This isn’t an easy time for owners or staff, but a willingness to be flexible can help everyone to navigate the situation.

The past year has been rough for everyone. However, the restaurant industry has been expected to weather the struggles of COVID-19 while also continuing to provide essential food delivery services. Needless to say, the sector has been hit hard. Yet, as a return to normality slowly approaches, another challenge has become clear. Restaurants are experiencing a significant labor shortage.

There are mixed opinions surrounding this problem. Many are seeking to frame it as a consequence of COVID-19—staff is reluctant to engage with the public. Yet, the most accurate insights tend to come from restaurant workers themselves. They have concluded the income they receive in the foodservice industry is far lower than is reasonable for the labor, skill, and commitment they provide. It’s a difficult perspective to argue against. But this leaves restaurant owners with a quandary. Many small businesses can’t provide the higher rates of pay to attract and retain staff.

There are no easy solutions here. But it’s worth exploring whether there are ways owners can show their appreciation for workers other than just giving higher wages. Let’s delve a little further into the issue.

Supportive Benefits

Benefits are some of a business’s best ways to show it cares about its employees’ happiness and wellbeing. Therefore, restaurants should be considering what challenges their employees face and build benefits packages to suit. As established, finances are an issue. So a profit-sharing scheme can be a positive way forward. Workers also need to have space for their personal interests, so paid time off is an important aspect. If workers have young children, teaming up with local childcare organizations to provide subsidized resources might be an option.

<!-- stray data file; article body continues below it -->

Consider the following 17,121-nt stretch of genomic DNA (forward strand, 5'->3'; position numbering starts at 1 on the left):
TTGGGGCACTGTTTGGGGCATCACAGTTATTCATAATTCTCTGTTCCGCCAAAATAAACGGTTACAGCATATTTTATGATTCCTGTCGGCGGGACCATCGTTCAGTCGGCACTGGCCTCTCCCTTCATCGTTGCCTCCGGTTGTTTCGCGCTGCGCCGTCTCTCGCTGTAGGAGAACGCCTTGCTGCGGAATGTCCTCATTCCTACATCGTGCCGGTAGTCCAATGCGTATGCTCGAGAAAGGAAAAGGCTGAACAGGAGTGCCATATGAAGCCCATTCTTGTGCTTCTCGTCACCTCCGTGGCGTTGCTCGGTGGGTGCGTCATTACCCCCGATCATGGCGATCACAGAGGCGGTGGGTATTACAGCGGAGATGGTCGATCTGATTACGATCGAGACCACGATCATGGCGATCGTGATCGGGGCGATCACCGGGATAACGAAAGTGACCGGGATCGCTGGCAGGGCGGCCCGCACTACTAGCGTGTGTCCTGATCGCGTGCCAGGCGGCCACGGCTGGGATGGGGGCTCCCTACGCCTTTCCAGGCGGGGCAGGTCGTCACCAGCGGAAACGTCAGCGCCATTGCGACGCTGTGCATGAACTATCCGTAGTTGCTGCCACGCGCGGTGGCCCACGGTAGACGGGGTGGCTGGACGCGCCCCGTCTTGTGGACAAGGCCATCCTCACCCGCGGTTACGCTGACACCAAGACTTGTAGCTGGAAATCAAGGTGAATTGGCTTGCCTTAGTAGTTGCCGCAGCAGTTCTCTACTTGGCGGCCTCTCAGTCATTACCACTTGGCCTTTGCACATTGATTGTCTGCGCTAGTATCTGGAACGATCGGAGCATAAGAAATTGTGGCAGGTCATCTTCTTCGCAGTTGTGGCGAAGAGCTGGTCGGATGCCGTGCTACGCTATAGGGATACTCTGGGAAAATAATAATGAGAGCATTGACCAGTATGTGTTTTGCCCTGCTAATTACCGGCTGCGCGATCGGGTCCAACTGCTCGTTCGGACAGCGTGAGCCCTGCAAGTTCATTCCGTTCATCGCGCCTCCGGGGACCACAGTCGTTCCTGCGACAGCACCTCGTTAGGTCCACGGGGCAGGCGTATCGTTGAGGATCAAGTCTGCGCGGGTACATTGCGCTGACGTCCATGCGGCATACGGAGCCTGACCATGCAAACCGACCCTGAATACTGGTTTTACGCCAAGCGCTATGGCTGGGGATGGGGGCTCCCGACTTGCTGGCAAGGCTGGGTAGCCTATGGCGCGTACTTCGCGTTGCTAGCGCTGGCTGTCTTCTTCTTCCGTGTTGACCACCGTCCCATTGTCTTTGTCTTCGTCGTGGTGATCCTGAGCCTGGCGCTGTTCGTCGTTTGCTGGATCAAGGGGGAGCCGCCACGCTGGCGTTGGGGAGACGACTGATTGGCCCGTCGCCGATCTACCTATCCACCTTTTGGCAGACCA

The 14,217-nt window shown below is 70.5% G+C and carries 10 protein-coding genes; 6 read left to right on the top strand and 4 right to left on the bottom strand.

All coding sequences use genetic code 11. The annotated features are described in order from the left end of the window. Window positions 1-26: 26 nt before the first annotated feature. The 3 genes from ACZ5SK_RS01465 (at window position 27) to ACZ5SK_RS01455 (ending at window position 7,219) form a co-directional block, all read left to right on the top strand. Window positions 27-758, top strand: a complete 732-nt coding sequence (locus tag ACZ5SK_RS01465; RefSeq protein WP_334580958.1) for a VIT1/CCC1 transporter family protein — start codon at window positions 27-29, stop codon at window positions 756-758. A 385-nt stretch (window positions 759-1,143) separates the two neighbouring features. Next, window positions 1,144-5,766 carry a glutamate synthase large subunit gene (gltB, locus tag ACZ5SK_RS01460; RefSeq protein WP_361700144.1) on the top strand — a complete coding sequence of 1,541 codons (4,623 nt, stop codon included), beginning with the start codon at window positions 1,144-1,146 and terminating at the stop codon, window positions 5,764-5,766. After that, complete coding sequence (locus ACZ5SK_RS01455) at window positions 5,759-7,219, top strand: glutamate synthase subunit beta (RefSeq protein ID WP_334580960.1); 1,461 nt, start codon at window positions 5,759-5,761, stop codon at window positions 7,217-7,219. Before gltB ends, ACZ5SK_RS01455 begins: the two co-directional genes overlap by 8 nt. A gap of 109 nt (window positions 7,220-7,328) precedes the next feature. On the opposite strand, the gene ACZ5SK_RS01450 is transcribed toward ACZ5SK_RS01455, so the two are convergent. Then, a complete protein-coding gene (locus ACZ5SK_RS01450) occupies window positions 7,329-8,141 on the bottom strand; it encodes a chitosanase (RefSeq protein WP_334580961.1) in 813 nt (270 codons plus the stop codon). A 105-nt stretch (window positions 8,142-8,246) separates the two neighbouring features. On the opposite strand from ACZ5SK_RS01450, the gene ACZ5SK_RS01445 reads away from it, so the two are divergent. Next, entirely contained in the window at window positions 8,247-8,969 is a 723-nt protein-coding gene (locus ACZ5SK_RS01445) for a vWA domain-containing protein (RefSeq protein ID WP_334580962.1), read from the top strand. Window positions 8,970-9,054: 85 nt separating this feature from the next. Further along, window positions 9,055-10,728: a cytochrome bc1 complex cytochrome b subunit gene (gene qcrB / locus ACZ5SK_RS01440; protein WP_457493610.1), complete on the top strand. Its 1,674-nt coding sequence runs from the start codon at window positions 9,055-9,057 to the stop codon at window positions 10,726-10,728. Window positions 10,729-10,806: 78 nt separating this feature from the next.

Flexibility practices are also an increasingly important benefit to offer if restaurants want to show their appreciation. It demonstrates business owners appreciate workers have lives outside of the restaurant. Flexibility shouldn’t be limited to scheduling, though. While restaurants are brick-and-mortar businesses, they can make serious gains by being flexible with digital tools. This begins with the hiring process. Restaurants should already have an online presence to stay relevant in today’s world, but they must advertise positions and receive applications here, too. Candidates may not always find it convenient to attend physical interviews, so remote video calls can be a practical option to offer. Indeed, if workers’ are involved with marketing or administration, giving them opportunities to occasionally work from home can be an attractive benefit.  

Talent Development

It’s important to acknowledge the reasons for the labor shortage come down to a variety of factors. Even before the pandemic, there was a slow-down due to not just lower wages, but also Boomers retiring, and businesses relying too much on outdated hiring practices. As such, the strategies to treat the issue have to be agile enough to address as many of these as possible. This should include investing in new technology to boost efficiency and revamping recruitment techniques. But many of the problems can be addressed by supporting employee growth. It also shows appreciation to employees through making efforts to provide them with viable long term career paths.